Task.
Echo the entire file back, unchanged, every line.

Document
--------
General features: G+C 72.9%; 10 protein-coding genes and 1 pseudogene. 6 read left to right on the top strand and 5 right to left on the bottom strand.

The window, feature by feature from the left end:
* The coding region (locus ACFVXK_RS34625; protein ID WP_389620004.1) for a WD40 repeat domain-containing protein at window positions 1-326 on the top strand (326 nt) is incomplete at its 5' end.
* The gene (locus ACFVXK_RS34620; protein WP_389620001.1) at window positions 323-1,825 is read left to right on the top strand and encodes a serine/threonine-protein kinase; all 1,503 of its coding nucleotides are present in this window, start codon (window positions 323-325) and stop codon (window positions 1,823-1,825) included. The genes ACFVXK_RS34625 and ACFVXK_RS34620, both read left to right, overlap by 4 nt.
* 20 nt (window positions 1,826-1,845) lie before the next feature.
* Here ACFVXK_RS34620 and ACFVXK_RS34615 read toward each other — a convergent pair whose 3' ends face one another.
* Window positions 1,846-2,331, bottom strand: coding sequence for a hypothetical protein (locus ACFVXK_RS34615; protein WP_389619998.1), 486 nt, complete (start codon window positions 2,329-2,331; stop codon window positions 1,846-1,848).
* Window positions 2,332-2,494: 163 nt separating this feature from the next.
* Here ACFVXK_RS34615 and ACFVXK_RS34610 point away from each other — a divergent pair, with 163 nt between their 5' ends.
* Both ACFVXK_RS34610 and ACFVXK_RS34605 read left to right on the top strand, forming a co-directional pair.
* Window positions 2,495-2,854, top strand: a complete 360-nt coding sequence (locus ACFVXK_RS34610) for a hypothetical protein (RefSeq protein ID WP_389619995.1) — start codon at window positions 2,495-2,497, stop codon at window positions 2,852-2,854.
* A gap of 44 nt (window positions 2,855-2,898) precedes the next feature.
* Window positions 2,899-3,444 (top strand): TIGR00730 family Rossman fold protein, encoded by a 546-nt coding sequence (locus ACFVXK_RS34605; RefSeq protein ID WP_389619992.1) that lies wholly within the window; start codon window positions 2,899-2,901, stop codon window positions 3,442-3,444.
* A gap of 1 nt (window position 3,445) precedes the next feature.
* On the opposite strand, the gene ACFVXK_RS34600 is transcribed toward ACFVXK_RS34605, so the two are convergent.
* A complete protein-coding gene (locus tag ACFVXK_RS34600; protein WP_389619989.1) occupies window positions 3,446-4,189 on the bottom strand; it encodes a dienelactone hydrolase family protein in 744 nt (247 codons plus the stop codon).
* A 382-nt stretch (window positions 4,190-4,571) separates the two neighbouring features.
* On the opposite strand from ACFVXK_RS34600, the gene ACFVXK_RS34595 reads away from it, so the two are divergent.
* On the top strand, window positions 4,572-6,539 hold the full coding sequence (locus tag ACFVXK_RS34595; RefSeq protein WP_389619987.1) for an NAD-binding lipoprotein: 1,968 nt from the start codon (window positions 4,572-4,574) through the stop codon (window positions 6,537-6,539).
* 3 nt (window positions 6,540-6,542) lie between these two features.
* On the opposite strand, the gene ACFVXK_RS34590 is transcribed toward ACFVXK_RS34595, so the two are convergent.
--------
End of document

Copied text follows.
General features: G+C 72.9%; 10 protein-coding genes and 1 pseudogene. 6 read left to right on the top strand and 5 right to left on the bottom strand.

The window, feature by feature from the left end:
* The coding region (locus ACFVXK_RS34625; protein ID WP_389620004.1) for a WD40 repeat domain-containing protein at window positions 1-326 on the top strand (326 nt) is incomplete at its 5' end.
* The gene (locus ACFVXK_RS34620; protein WP_389620001.1) at window positions 323-1,825 is read left to right on the top strand and encodes a serine/threonine-protein kinase; all 1,503 of its coding nucleotides are present in this window, start codon (window positions 323-325) and stop codon (window positions 1,823-1,825) included. The genes ACFVXK_RS34625 and ACFVXK_RS34620, both read left to right, overlap by 4 nt.
* 20 nt (window positions 1,826-1,845) lie before the next feature.
* Here ACFVXK_RS34620 and ACFVXK_RS34615 read toward each other — a convergent pair whose 3' ends face one another.
* Window positions 1,846-2,331, bottom strand: coding sequence for a hypothetical protein (locus ACFVXK_RS34615; protein WP_389619998.1), 486 nt, complete (start codon window positions 2,329-2,331; stop codon window positions 1,846-1,848).
* Window positions 2,332-2,494: 163 nt separating this feature from the next.
* Here ACFVXK_RS34615 and ACFVXK_RS34610 point away from each other — a divergent pair, with 163 nt between their 5' ends.
* Both ACFVXK_RS34610 and ACFVXK_RS34605 read left to right on the top strand, forming a co-directional pair.
* Window positions 2,495-2,854, top strand: a complete 360-nt coding sequence (locus ACFVXK_RS34610) for a hypothetical protein (RefSeq protein ID WP_389619995.1) — start codon at window positions 2,495-2,497, stop codon at window positions 2,852-2,854.
* A gap of 44 nt (window positions 2,855-2,898) precedes the next feature.
* Window positions 2,899-3,444 (top strand): TIGR00730 family Rossman fold protein, encoded by a 546-nt coding sequence (locus ACFVXK_RS34605; RefSeq protein ID WP_389619992.1) that lies wholly within the window; start codon window positions 2,899-2,901, stop codon window positions 3,442-3,444.
* A gap of 1 nt (window position 3,445) precedes the next feature.
* On the opposite strand, the gene ACFVXK_RS34600 is transcribed toward ACFVXK_RS34605, so the two are convergent.
* A complete protein-coding gene (locus tag ACFVXK_RS34600; protein WP_389619989.1) occupies window positions 3,446-4,189 on the bottom strand; it encodes a dienelactone hydrolase family protein in 744 nt (247 codons plus the stop codon).
* A 382-nt stretch (window positions 4,190-4,571) separates the two neighbouring features.
* On the opposite strand from ACFVXK_RS34600, the gene ACFVXK_RS34595 reads away from it, so the two are divergent.
* On the top strand, window positions 4,572-6,539 hold the full coding sequence (locus tag ACFVXK_RS34595; RefSeq protein WP_389619987.1) for an NAD-binding lipoprotein: 1,968 nt from the start codon (window positions 4,572-4,574) through the stop codon (window positions 6,537-6,539).
* 3 nt (window positions 6,540-6,542) lie between these two features.
* On the opposite strand, the gene ACFVXK_RS34590 is transcribed toward ACFVXK_RS34595, so the two are convergent.